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Potomac's intersex fish a puzzle for scientists
By Jon Fogg
THE WASHINGTON TIMES
Published July 22, 2005
Something strange is brewing among the fish in the Potomac River. Male fish are producing eggs, and scientists are trying to figure out why.
Scientists are studying a sex-bending phenomenon called "intersex" in the river in rural Western Maryland and West Virginia, said Vicki Blazer, fish pathologist with the U.S. Geological Survey.
The discovery of intersex fish suggests that hormones and other pollutants may be directly harming the ecology of the Chesapeake Bay watershed, she said.
But researchers aren't sure what causes the sex change and what it means for the future of the Bay.
"It's as complex a scientific puzzle as you can try to solve," said Pat Campbell, assistant director of the West Virginia Division of Water and Waste Management. "You just kind of have to play detective and work on it piece by piece."
In 2003, Mrs. Blazer led a group that first identified the phenomenon among smallmouth bass in the Potomac headwaters in West Virginia.
Since then, scientists have noticed the phenomenon among up to 80 percent of the smallmouth bass at about 10 sites along the south branch of the river, Mrs. Blazer said. This spring, they pinpointed intersex fish at a site downstream from Hagerstown.
Several studies also have found levels of a protein called vitellogenin in a high percentage of male fish, Mrs. Blazer said. Vitellogenin is produced in the eggs of female fish.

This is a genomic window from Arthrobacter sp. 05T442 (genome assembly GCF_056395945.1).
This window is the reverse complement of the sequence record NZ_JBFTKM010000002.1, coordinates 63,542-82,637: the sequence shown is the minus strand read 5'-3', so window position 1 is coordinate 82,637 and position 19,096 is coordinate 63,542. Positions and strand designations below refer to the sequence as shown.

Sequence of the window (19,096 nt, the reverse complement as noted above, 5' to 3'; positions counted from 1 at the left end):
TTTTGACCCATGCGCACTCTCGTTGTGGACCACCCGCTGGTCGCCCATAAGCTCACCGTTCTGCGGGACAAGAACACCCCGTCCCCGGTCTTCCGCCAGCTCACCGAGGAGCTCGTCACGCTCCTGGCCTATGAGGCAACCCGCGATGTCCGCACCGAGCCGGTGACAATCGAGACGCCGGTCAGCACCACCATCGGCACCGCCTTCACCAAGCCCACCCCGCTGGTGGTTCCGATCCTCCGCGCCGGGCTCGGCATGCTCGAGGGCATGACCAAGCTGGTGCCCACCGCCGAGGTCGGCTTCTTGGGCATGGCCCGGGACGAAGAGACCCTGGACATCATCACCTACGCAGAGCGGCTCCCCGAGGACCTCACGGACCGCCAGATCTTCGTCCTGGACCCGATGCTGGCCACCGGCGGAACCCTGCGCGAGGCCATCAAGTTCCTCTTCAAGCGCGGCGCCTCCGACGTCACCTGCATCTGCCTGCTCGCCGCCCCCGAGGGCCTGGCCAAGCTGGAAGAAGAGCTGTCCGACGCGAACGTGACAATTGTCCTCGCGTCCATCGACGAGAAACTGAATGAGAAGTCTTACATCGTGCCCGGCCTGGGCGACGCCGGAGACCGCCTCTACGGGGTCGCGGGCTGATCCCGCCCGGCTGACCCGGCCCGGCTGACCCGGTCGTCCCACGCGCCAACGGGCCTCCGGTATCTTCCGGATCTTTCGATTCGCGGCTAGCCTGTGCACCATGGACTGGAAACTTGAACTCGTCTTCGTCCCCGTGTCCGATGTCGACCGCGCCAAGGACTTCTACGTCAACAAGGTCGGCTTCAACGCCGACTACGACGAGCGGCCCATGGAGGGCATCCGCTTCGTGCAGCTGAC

The anomalies probably indicated high amounts of synthetic estrogen, such as birth control, and other chemicals in the river, Mrs. Blazer said. She said people in towns where the river is connected to drinking water are especially concerned.
"I've had Rotary clubs and water boards asking me about [what the phenomenon means for the river]," Mrs. Blazer said. "So many of the chemicals we commonly use have the ability to cause it."
Mr. Campbell said the phenomenon could be attributed to several factors, besides contaminants. Researchers must conduct further studies to find the cause, he said.
He said research has not found chemicals or additives in the river exceeding legal limits.
But little work has been done to examine the water itself, Mrs. Blazer said.
This fall, the Maryland Department of Natural Resources and the U.S. Fish and Wildlife Service will conduct a study on water quality that could shed light on the river's contents.
In 1995, U.S. Geological Survey scientists in Arizona released a study documenting sex changes among fish in the Colorado River, downstream from Las Vegas.
Mrs. Blazer and her team stumbled upon the phenomenon eight years later when studying lesions and fish kills among smallmouth bass -- problems that have plagued the Bay, she said.
For the third time in the past four years, a fish kill on the South Fork of the Shenandoah River wiped out 80 percent of the adult smallmouth bass this year.
"[The health of fish in the Bay] is an area people are going to be more aware of and more concerned about," Mrs. Blazer said.